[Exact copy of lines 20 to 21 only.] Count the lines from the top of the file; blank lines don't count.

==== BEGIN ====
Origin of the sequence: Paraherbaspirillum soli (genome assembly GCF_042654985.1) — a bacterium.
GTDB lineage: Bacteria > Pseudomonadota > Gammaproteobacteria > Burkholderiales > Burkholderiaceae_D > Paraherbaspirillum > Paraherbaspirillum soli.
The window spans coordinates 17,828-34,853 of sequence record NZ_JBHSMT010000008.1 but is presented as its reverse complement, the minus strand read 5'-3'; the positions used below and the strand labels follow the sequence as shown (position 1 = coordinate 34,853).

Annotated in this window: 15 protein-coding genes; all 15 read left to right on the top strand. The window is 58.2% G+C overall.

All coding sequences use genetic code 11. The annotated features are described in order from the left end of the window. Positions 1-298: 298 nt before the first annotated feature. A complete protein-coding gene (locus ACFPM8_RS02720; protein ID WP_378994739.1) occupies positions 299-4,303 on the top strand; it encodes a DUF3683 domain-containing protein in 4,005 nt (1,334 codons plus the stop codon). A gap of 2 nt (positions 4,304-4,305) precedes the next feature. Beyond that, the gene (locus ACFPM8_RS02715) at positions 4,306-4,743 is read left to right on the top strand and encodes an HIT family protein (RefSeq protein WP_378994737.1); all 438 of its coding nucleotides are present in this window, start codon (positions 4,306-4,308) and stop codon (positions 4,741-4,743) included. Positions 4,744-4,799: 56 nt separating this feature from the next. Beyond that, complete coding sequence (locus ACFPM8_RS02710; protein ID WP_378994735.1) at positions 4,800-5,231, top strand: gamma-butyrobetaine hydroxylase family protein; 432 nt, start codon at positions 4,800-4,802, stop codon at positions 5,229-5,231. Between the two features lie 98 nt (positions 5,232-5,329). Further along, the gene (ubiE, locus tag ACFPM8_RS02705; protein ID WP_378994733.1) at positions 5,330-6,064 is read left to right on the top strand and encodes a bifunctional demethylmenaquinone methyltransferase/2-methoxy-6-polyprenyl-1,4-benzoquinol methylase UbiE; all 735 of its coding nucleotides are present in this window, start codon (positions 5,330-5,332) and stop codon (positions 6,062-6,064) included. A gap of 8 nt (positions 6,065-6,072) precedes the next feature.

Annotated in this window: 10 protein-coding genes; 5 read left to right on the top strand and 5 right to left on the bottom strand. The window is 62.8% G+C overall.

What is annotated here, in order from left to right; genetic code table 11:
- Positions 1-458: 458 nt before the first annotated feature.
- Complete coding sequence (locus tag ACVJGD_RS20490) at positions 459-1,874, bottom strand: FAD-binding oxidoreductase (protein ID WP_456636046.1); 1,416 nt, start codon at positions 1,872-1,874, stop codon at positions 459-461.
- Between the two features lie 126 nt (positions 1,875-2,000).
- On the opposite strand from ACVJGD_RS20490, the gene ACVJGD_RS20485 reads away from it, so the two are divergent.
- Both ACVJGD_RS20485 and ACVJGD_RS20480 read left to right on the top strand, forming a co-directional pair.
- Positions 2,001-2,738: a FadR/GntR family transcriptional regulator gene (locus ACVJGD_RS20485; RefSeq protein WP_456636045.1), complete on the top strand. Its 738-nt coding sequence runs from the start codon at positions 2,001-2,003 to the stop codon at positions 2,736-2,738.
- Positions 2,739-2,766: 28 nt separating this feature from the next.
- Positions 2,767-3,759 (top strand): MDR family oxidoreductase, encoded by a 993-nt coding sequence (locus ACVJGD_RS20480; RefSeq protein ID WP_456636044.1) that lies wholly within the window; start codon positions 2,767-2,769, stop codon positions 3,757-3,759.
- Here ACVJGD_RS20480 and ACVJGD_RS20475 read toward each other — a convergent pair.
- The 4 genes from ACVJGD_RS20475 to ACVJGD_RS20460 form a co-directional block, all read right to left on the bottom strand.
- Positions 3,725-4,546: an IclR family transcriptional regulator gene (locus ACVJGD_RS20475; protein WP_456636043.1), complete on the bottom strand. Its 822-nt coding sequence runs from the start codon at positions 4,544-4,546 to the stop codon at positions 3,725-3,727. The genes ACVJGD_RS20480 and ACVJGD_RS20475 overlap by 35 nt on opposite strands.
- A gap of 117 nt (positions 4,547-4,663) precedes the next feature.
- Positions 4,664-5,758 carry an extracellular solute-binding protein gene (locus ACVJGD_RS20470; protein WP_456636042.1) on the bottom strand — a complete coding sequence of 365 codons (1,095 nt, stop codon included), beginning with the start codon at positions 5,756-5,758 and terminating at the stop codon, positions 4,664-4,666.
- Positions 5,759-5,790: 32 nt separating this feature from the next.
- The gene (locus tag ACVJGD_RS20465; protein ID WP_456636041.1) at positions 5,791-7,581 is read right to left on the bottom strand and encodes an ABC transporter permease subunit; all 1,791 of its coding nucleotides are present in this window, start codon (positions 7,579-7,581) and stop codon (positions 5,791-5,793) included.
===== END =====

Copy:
- Positions 4,664-5,758 carry an extracellular solute-binding protein gene (locus ACVJGD_RS20470; protein WP_456636042.1) on the bottom strand — a complete coding sequence of 365 codons (1,095 nt, stop codon included), beginning with the start codon at positions 5,756-5,758 and terminating at the stop codon, positions 4,664-4,666.
- Positions 5,759-5,790: 32 nt separating this feature from the next.